The media that produce enormous impact on how women are perceived in drug trafficking are tabloids and narco culture. Jiménez Váldez (2014) notes that a typical female image, that has become a symbol, includes a super skinny woman, however, with certain attributes such as breast size, big lips and dark long hair. This is a narco woman, but she is also a symbol of desire, not only for men, but also for young females who dream of becoming like them one day. She is someone's aspiration with perfect hair, teeth and most expensive clothes. Her glorification is not based on her merits, nor her contributions, opinions anything of the kind, but on her looks, clothes and a possibility to obtain a rich narco husband.

Narco culture is a space where many stereotypes about women originate, especially if we take a closer look at some movies or narcotelenovelas. There are three important dimensions to show a female role related to drug trafficking on a screen: action chick (Queen of South, Rosario Tijeras), woman reduced to her biological body (Mercader 2012) (most common element that is present in almost every movie or TV show) or an obedient woman (Narcos).

Palaversich in her work Heroes of our time: the figure of the drug-trafficker in Colombian narcotelenovelas (2016) notes that the main female characters in soap operas such as Rosario Tijeras and El Capo are the Hollywood image of action chicks, that is, the femme fatale, beautiful, but dangerous. Although Palaversich investigates the narcotelenovelas in Colombia, this definition can be used in the analysis of Mexican female heroes, such as Teresa Mendoza in Queen of South, because she is a Hollywood Charlie's angel. The representation of women as action chicks can be somehow problematic, since on the one hand, the romanticized image of a beautiful and dangerous woman is nothing new in cinematography and the reception of the public is quite predictable. On the other hand, it is an open question whether presenting women drug traffickers as action chicks might be negative women empowerment or the only way to empower women in the world that is dominated by men, with the traditionally understood masculine characteristics, is to give them the characteristics of an action chick as a female version of a drug lord action man? On the other hand, we have two completely opposite categories to the action chick: the woman reduced to her biological body and the obedient woman, an image a lot closer to those roles women represent today in drug trafficking. According to Pannetier-Leboeuf (2017), drug traffickers share a common vision of the moral acceptability of instrumentalization of the female body for their activities.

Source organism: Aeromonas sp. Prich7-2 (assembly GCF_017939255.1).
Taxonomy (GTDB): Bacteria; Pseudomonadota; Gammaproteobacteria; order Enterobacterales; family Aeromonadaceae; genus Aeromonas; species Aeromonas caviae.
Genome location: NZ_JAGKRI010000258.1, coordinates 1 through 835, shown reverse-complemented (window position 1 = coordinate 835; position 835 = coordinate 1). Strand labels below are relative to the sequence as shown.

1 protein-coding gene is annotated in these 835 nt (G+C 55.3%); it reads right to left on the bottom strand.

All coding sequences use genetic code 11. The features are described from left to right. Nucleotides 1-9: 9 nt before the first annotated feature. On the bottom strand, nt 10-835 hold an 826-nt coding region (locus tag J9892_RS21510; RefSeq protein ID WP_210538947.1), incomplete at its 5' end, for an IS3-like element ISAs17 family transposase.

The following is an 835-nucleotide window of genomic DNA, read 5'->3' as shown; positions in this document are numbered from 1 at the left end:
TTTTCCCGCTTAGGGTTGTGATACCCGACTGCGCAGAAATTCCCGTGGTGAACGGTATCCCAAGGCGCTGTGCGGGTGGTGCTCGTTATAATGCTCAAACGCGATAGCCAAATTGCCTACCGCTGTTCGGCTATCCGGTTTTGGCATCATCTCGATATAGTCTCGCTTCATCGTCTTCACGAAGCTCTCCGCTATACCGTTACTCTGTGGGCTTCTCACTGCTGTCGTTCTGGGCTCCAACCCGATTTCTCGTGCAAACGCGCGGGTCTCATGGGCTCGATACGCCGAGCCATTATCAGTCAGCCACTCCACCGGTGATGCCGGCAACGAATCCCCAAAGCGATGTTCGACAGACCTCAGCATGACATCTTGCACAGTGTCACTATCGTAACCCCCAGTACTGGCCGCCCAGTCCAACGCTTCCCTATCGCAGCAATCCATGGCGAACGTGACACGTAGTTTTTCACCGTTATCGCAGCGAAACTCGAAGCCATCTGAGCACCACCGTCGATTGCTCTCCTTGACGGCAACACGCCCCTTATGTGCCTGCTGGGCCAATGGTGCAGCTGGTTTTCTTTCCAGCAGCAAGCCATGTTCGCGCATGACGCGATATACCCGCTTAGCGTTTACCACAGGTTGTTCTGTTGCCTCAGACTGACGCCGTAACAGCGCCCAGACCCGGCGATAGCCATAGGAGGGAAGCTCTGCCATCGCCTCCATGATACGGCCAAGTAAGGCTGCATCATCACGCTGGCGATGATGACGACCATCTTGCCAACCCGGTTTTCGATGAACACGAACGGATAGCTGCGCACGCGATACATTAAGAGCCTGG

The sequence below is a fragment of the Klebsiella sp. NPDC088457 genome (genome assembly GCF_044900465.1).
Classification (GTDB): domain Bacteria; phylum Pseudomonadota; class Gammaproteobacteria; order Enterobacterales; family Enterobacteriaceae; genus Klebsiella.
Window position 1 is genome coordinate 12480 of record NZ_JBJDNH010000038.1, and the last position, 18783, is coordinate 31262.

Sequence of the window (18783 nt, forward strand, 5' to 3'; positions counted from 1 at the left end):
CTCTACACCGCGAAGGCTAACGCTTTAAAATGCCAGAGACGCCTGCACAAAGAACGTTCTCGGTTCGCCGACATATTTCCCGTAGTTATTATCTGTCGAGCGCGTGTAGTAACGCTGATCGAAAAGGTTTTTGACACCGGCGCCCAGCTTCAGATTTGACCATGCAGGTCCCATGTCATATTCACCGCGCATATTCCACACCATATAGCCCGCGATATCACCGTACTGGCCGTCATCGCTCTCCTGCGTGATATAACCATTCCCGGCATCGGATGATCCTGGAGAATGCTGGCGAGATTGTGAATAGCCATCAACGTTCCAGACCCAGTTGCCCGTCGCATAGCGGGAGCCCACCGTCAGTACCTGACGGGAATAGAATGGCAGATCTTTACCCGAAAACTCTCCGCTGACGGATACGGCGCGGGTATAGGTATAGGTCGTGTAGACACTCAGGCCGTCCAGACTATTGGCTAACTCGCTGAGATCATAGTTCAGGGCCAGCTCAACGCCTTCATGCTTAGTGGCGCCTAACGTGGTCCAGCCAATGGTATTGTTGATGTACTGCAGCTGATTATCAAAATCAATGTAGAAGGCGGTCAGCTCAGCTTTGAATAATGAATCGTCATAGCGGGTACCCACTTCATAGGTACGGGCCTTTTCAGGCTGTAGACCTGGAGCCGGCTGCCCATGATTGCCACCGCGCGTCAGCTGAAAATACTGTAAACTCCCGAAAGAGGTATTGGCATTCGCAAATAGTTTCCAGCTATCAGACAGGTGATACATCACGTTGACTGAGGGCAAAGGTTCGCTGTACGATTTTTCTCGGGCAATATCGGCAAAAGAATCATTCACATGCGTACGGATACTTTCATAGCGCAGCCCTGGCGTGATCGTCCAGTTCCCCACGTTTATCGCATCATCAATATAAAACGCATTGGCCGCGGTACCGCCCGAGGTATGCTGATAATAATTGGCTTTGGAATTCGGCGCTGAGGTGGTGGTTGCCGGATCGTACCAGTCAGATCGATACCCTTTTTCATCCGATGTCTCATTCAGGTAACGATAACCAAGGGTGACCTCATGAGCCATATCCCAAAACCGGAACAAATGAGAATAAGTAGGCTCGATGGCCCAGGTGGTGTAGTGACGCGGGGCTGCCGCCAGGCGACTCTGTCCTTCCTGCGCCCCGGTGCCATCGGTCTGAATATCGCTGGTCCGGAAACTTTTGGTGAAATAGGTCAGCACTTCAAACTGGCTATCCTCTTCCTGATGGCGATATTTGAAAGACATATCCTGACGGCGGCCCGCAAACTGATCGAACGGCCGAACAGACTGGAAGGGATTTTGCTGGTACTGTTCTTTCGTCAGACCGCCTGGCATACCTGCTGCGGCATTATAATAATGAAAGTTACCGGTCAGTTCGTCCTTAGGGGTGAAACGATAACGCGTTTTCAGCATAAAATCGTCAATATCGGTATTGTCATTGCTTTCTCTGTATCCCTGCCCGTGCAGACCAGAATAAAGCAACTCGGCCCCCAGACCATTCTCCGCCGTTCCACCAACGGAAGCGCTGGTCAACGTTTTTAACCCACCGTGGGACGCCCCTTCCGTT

It is interesting to mention that in narcotelenovelas, in which women play the leading part (they are not many), the sexual value is added to the action chick value. In other cases, such as Narcos (crime drama television series), for example, the woman plays a sporadic role and, consequently, her character is an instrumentalized body. This example of Narcos, a Hollywood production that came to have greater international popularity than any other series of the world on drug trafficking, has a problem in its representation of women. In this series we do not find action chicks (although there are sporadic roles of women who are not shown as obedient or reduced to their biological body, the role of the journalist Carolina Álvarez, from season three, for example, even the character of Maritza, with some changes in later Narcos Mexico). Women are the romanticized image of drug trafficking: narco wives, narco mothers, narco lovers, completely deprived of their own identity, and their being and bodies exist in relation to the drug trafficker.